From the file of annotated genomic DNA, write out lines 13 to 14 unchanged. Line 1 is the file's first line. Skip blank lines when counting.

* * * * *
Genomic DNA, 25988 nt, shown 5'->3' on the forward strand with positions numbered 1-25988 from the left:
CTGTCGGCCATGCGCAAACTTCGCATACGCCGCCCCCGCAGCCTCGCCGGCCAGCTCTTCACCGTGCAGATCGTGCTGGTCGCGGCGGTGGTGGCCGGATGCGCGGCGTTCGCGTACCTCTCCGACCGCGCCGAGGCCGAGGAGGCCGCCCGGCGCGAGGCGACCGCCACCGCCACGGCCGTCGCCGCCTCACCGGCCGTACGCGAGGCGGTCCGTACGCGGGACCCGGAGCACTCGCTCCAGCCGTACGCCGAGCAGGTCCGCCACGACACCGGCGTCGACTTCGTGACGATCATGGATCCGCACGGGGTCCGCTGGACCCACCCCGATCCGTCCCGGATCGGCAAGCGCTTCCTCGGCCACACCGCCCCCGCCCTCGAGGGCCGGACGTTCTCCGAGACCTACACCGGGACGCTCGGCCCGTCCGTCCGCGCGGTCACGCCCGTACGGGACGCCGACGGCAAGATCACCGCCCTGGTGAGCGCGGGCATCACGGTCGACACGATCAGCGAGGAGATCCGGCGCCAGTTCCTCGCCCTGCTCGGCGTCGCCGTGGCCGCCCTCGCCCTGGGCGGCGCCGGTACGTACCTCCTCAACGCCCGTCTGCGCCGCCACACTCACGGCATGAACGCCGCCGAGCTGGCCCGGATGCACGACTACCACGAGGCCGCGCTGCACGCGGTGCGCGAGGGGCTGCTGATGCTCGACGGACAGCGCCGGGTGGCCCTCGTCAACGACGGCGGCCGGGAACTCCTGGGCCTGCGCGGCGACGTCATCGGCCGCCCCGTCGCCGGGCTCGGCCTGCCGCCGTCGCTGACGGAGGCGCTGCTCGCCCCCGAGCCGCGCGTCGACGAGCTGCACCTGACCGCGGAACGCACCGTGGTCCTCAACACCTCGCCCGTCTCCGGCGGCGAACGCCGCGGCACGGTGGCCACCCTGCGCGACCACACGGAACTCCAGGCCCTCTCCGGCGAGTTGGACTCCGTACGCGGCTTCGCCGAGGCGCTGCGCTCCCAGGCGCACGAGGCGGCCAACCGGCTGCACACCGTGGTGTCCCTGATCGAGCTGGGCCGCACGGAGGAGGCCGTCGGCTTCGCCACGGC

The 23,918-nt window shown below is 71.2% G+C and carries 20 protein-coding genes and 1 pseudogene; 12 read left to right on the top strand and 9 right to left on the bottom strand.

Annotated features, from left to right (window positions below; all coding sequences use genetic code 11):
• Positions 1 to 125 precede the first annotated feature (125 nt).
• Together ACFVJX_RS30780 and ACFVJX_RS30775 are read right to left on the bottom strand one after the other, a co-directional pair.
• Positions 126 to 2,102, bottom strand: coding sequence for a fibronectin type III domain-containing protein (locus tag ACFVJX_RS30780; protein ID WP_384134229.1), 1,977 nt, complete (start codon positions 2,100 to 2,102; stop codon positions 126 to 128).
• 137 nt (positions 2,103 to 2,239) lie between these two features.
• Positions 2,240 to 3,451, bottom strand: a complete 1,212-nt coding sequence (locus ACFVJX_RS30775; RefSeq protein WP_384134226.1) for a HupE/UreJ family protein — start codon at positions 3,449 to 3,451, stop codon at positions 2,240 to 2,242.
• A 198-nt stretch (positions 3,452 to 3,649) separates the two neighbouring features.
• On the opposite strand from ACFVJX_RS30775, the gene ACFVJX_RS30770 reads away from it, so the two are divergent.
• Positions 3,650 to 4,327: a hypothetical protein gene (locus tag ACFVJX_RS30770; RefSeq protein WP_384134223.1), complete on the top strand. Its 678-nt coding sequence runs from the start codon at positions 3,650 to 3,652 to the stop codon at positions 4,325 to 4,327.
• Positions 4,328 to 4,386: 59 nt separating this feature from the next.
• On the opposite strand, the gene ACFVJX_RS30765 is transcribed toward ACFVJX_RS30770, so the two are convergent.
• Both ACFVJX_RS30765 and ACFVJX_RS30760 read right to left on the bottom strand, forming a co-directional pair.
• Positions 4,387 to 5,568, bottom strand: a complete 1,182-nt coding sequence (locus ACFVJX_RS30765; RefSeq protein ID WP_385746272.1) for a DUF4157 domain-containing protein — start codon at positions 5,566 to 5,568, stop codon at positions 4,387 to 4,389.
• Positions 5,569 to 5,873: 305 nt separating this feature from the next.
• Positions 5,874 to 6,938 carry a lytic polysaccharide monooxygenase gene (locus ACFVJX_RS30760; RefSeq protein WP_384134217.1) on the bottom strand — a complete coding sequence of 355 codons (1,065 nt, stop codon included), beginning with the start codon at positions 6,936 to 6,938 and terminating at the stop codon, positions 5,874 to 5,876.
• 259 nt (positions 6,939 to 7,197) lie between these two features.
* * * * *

• Positions 4,328 to 4,386: 59 nt separating this feature from the next.
• On the opposite strand, the gene ACFVJX_RS30765 is transcribed toward ACFVJX_RS30770, so the two are convergent.